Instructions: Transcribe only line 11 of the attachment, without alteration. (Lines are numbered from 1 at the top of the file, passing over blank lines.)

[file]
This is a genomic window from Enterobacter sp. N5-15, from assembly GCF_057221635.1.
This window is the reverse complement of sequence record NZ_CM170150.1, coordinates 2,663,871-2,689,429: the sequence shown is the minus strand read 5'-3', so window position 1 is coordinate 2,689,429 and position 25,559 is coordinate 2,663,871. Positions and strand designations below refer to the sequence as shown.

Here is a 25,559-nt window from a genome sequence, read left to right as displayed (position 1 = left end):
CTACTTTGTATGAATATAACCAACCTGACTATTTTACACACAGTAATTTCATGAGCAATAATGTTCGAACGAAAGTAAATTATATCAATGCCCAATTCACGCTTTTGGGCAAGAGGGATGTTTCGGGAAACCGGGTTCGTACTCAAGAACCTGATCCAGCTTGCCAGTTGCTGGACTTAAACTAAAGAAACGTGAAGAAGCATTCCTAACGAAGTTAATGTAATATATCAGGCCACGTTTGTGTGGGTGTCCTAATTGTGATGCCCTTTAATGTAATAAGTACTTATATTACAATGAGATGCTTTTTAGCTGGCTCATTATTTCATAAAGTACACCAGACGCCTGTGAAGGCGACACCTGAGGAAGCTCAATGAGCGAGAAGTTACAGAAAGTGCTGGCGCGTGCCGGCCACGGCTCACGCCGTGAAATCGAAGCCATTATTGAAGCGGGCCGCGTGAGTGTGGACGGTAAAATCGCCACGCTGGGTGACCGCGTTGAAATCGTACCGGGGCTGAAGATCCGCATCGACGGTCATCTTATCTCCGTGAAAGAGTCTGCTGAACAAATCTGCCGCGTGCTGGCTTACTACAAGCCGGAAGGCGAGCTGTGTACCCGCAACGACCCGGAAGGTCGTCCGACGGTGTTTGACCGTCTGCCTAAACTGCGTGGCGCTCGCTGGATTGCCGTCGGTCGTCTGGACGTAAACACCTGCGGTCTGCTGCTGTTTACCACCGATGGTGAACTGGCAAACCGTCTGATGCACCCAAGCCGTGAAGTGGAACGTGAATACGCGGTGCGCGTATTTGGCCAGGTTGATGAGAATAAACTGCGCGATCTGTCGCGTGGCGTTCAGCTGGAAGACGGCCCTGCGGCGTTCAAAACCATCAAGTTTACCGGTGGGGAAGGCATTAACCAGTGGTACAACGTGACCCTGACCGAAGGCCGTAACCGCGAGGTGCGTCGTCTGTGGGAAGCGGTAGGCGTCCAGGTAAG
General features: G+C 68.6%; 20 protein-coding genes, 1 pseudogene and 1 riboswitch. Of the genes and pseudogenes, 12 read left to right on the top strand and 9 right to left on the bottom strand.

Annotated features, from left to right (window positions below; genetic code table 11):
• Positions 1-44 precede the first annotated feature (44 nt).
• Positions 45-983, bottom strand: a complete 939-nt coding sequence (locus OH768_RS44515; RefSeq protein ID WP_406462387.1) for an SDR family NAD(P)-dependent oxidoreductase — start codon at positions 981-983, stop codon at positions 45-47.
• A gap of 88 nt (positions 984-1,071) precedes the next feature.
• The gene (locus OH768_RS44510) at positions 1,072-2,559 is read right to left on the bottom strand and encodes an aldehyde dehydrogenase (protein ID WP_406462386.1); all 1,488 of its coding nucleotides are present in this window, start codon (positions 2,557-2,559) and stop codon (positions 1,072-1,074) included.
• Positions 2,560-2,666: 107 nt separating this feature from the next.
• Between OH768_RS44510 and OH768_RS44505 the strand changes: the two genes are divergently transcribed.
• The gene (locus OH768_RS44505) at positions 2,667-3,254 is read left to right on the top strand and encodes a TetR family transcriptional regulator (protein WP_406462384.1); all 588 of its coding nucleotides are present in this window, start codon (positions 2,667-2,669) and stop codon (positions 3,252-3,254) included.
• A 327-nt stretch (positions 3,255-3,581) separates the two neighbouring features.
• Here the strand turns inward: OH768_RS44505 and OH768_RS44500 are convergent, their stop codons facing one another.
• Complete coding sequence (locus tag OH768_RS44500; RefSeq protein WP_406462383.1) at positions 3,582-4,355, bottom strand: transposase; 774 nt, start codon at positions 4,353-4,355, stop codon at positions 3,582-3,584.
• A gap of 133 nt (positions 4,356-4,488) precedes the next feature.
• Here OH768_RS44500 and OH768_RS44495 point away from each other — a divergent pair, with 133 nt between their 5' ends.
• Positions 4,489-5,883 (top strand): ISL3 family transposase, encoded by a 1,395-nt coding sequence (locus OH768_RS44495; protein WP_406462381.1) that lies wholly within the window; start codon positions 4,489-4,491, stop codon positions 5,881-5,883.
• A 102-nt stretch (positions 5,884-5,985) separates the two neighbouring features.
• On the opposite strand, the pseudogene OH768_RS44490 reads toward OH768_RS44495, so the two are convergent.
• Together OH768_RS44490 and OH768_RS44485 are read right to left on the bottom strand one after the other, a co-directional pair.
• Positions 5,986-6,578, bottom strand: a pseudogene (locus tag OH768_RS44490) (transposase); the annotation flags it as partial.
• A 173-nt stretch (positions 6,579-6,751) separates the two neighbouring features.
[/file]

• Positions 2,560-2,666: 107 nt separating this feature from the next.